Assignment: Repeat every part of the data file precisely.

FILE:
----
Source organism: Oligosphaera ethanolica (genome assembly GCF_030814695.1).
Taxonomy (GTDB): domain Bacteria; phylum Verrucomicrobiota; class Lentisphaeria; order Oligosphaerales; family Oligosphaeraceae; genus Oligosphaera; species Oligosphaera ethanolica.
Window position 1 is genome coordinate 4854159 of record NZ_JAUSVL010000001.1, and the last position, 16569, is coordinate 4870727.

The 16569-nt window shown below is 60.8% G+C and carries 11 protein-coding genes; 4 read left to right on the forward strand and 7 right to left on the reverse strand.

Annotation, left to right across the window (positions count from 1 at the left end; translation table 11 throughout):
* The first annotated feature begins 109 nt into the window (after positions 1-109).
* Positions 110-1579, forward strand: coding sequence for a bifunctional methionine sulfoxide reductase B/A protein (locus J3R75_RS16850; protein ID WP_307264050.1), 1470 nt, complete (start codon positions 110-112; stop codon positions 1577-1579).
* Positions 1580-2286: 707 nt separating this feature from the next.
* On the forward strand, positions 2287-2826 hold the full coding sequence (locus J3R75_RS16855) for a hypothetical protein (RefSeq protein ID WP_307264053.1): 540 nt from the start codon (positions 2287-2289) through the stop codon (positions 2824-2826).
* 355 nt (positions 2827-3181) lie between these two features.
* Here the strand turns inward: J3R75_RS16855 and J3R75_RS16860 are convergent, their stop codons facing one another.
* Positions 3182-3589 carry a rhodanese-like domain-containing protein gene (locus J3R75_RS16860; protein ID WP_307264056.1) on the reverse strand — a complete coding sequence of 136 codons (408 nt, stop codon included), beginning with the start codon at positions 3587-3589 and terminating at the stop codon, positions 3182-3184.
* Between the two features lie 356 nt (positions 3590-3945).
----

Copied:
Source organism: Oligosphaera ethanolica (genome assembly GCF_030814695.1).
Taxonomy (GTDB): domain Bacteria; phylum Verrucomicrobiota; class Lentisphaeria; order Oligosphaerales; family Oligosphaeraceae; genus Oligosphaera; species Oligosphaera ethanolica.
Window position 1 is genome coordinate 4854159 of record NZ_JAUSVL010000001.1, and the last position, 16569, is coordinate 4870727.

The 16569-nt window shown below is 60.8% G+C and carries 11 protein-coding genes; 4 read left to right on the forward strand and 7 right to left on the reverse strand.

Annotation, left to right across the window (positions count from 1 at the left end; translation table 11 throughout):
* The first annotated feature begins 109 nt into the window (after positions 1-109).
* Positions 110-1579, forward strand: coding sequence for a bifunctional methionine sulfoxide reductase B/A protein (locus J3R75_RS16850; protein ID WP_307264050.1), 1470 nt, complete (start codon positions 110-112; stop codon positions 1577-1579).
* Positions 1580-2286: 707 nt separating this feature from the next.
* On the forward strand, positions 2287-2826 hold the full coding sequence (locus J3R75_RS16855) for a hypothetical protein (RefSeq protein ID WP_307264053.1): 540 nt from the start codon (positions 2287-2289) through the stop codon (positions 2824-2826).
* 355 nt (positions 2827-3181) lie between these two features.
* Here the strand turns inward: J3R75_RS16855 and J3R75_RS16860 are convergent, their stop codons facing one another.
* Positions 3182-3589 carry a rhodanese-like domain-containing protein gene (locus J3R75_RS16860; protein ID WP_307264056.1) on the reverse strand — a complete coding sequence of 136 codons (408 nt, stop codon included), beginning with the start codon at positions 3587-3589 and terminating at the stop codon, positions 3182-3184.
* Between the two features lie 356 nt (positions 3590-3945).